Hotwire: Requiem for the Dead #1-2 (Radical Comics)

hotwire-header.jpgA kick-ass babe tracks down the truth in a technologically advanced futurescape crafted by 2000 AD artist Steve Pugh with a little help from Warren Ellis.




32 pgs. each, color; $2.99 each

(W & A: Steve Pugh)

One of several variant covers to Hotwire #1 by Steve Pugh. Click for a larger image.Hotwire: Requiem for the Dead, a four-issue comic series by writer and artist Steve Pugh from a story by Warren Ellis, carries the Radical Comics trademarks of a high-concept story incorporating philosophically interesting ideas complemented by full-color art on glossy paper. Like the Radical series City of Dust: A Philip Khrome Story, Hotwire is distinguished by unity among its elements and excellent execution of all aspects of graphic storytelling, demonstrating why Radical was fittingly honored with the 2008 Diamond Comic Distributors’ Gem Award as Best New Comic Book Publisher of the Year.

Hotwire takes its name from its principal character: Alice Hotwire is a Detective Exorcist in a near future world (might be England, judging from the slang and the origins of the series’ creators) menaced by ghosts or "blue lights" who feed on electromagnetic waste of wireless communications. Rich neighborhoods are protected by suppressor towers meant to keep the blue lights away, but recently the towers seem to have stopped working and Alice is working overtime trying to figure out what’s happening, and to find new ways to contain the damage and repel the invaders. She’s an imperfect heroine: overly bright and tactless, excellent at her job but unpopular among her co-workers, who find her hard to get along with and believe she leaked a video of police brutality which has sparked riots in the poorer neighborhoods of the city. And did I mention that she’s a kick-ass babe as well? No surprise there: while future worlds seem to be stocked with men of all sizes, shapes and age groups, I have yet to see a leading female character not blessed with a figure (and revealing clothing) which could stop traffic at rush hour.

One of several variant covers to Hotwire #2 by Steve Pugh. Click for a larger image.The world of Hotwire is an interesting blend of the familiar and the technologically futuristic: the landscape could represent any large and somewhat run-down city today, the hospital waiting rooms are still furnished with uncomfortable plastic chairs, and male detectives still loosen their neckties to express their weary, manly sexiness. But all kinds of cool new electronic communications devices and weapons which exist alongside the more familiar technology and old crimes don’t go away so much as they get updated. One early arc concerns a character who is a neighborhood hero for providing jobs to undocumented workers, who smuggle blue lights instead of drugs: unfortunately, just as cocaine-filled condoms can rupture and kill the mule who ingests them, blue light containment casks can fail, causing the ghost to burst out of the smuggler’s body. The cast of characters around Alice will be familiar if you’ve ever seen a cop show on television: they include a straight-arrow partner, curmudgeonly coroner, and office-bound city commander who has no use for hotshots who bring bad publicity to the department.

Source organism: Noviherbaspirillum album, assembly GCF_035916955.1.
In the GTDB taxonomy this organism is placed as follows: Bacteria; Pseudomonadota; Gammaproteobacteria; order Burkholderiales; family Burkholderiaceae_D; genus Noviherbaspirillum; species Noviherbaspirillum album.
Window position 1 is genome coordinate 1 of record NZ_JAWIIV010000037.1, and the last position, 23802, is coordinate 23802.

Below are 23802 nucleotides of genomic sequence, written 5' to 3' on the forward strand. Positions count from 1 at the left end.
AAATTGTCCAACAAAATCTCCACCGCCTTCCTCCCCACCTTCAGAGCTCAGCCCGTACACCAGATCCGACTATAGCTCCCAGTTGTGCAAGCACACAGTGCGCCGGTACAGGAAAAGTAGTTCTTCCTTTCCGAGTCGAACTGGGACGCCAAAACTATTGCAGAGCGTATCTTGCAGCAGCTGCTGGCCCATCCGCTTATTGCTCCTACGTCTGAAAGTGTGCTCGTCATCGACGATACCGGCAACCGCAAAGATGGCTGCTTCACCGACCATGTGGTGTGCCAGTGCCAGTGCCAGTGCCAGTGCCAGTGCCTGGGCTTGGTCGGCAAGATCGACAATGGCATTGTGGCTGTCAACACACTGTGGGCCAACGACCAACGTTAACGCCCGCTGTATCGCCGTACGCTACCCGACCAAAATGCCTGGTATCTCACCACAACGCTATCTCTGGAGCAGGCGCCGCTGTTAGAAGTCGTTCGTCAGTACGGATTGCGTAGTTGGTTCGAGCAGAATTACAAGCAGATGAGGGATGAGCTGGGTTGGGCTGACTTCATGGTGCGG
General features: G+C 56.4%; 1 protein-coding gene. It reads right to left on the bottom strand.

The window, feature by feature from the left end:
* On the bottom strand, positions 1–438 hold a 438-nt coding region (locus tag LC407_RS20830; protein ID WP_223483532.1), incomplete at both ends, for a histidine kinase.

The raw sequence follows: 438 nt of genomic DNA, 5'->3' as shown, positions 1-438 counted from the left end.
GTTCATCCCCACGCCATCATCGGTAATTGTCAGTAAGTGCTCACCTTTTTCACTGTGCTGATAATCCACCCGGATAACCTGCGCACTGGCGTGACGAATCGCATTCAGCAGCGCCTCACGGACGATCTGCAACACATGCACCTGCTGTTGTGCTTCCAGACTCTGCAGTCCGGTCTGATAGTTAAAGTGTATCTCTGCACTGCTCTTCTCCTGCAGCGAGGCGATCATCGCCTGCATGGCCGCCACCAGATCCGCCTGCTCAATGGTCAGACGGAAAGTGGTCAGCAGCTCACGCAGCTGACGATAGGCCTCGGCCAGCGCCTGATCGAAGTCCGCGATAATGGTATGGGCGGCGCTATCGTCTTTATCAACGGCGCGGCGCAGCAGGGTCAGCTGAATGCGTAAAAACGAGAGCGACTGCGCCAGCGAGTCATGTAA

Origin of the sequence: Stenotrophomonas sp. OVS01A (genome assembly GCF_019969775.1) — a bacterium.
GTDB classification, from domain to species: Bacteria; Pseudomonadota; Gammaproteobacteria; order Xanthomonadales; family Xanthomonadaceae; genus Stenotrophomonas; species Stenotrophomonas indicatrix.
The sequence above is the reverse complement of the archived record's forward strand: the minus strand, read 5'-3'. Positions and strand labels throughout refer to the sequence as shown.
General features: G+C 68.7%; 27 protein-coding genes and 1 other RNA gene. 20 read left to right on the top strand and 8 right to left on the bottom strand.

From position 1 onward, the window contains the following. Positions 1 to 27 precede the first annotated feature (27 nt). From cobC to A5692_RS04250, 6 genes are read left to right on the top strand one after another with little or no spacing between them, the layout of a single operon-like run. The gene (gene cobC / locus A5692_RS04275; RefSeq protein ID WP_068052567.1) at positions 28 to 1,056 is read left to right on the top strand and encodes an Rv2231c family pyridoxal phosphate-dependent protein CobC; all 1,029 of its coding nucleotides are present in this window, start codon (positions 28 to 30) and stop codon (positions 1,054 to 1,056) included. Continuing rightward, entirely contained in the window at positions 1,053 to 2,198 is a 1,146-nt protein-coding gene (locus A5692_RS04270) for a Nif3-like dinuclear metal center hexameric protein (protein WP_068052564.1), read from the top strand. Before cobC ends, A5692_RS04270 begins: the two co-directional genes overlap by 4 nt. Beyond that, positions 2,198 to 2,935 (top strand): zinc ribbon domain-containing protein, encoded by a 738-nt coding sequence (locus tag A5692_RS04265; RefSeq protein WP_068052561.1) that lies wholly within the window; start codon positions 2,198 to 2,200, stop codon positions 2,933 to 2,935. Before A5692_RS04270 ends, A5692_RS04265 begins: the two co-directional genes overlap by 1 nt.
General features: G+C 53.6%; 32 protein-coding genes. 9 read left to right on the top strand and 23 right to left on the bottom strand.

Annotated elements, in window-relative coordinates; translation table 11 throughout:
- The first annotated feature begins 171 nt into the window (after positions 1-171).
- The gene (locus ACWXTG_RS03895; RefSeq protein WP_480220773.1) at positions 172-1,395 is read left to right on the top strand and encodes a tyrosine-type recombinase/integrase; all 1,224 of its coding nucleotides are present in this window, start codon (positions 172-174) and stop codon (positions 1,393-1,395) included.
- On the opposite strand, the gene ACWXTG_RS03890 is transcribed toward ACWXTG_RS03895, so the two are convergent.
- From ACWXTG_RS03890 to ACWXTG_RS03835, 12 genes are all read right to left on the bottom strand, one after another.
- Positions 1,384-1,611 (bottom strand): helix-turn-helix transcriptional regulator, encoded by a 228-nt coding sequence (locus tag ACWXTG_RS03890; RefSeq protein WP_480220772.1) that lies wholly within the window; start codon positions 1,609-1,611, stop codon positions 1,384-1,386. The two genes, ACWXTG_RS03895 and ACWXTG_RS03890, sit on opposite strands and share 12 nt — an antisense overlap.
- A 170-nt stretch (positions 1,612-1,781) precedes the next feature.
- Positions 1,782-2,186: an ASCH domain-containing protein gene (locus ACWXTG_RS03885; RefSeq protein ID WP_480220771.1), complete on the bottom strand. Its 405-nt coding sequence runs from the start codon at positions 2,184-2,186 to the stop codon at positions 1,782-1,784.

Hotwire’s art is shiny and techno-y: working in digital paint, Pugh favors a low-key, almost-monochromatic palette for most of his frames, using touches of red and yellow as highlights. The action frames seem to fairly leap off the page, and the combination of realistic detail and fantastic futurism complement the two aspects of the story. The blue lights are appropriately scary: translucent blue and green and much larger than life, they float above the scene like giant clouds in semi-human form, when they’re not assuming other shapes like the amazing Chinese dragon which appears in #2.

Click here and here for previews of  issues #1 and 2 respectively, courtesy of Comic Book Resources. | Sarah Boslaugh

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